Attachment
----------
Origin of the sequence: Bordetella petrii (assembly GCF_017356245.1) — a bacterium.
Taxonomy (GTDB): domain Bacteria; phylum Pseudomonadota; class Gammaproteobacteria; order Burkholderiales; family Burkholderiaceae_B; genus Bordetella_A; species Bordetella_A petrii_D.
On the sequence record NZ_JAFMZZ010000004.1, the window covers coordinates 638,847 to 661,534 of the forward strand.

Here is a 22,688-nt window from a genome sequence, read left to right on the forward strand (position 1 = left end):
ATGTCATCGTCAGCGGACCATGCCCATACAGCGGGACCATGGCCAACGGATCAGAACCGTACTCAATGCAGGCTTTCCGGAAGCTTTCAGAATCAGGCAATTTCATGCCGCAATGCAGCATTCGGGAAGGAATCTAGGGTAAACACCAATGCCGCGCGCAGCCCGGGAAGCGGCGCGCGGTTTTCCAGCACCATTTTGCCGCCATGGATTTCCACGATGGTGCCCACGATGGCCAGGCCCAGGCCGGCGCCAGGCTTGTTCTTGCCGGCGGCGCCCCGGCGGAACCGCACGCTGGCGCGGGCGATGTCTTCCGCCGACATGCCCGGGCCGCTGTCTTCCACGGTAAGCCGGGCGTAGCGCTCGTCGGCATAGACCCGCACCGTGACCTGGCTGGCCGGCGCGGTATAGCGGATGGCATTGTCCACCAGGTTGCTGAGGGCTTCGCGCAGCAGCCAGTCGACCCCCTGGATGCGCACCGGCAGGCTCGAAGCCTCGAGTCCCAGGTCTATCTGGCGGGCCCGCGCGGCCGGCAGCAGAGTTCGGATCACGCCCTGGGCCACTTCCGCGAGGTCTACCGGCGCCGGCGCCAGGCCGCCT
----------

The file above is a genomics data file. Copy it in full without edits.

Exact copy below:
Origin of the sequence: Bordetella petrii (assembly GCF_017356245.1) — a bacterium.
Taxonomy (GTDB): domain Bacteria; phylum Pseudomonadota; class Gammaproteobacteria; order Burkholderiales; family Burkholderiaceae_B; genus Bordetella_A; species Bordetella_A petrii_D.
On the sequence record NZ_JAFMZZ010000004.1, the window covers coordinates 638,847 to 661,534 of the forward strand.

Here is a 22,688-nt window from a genome sequence, read left to right on the forward strand (position 1 = left end):
ATGTCATCGTCAGCGGACCATGCCCATACAGCGGGACCATGGCCAACGGATCAGAACCGTACTCAATGCAGGCTTTCCGGAAGCTTTCAGAATCAGGCAATTTCATGCCGCAATGCAGCATTCGGGAAGGAATCTAGGGTAAACACCAATGCCGCGCGCAGCCCGGGAAGCGGCGCGCGGTTTTCCAGCACCATTTTGCCGCCATGGATTTCCACGATGGTGCCCACGATGGCCAGGCCCAGGCCGGCGCCAGGCTTGTTCTTGCCGGCGGCGCCCCGGCGGAACCGCACGCTGGCGCGGGCGATGTCTTCCGCCGACATGCCCGGGCCGCTGTCTTCCACGGTAAGCCGGGCGTAGCGCTCGTCGGCATAGACCCGCACCGTGACCTGGCTGGCCGGCGCGGTATAGCGGATGGCATTGTCCACCAGGTTGCTGAGGGCTTCGCGCAGCAGCCAGTCGACCCCCTGGATGCGCACCGGCAGGCTCGAAGCCTCGAGTCCCAGGTCTATCTGGCGGGCCCGCGCGGCCGGCAGCAGAGTTCGGATCACGCCCTGGGCCACTTCCGCGAGGTCTACCGGCGCCGGCGCCAGGCCGCCT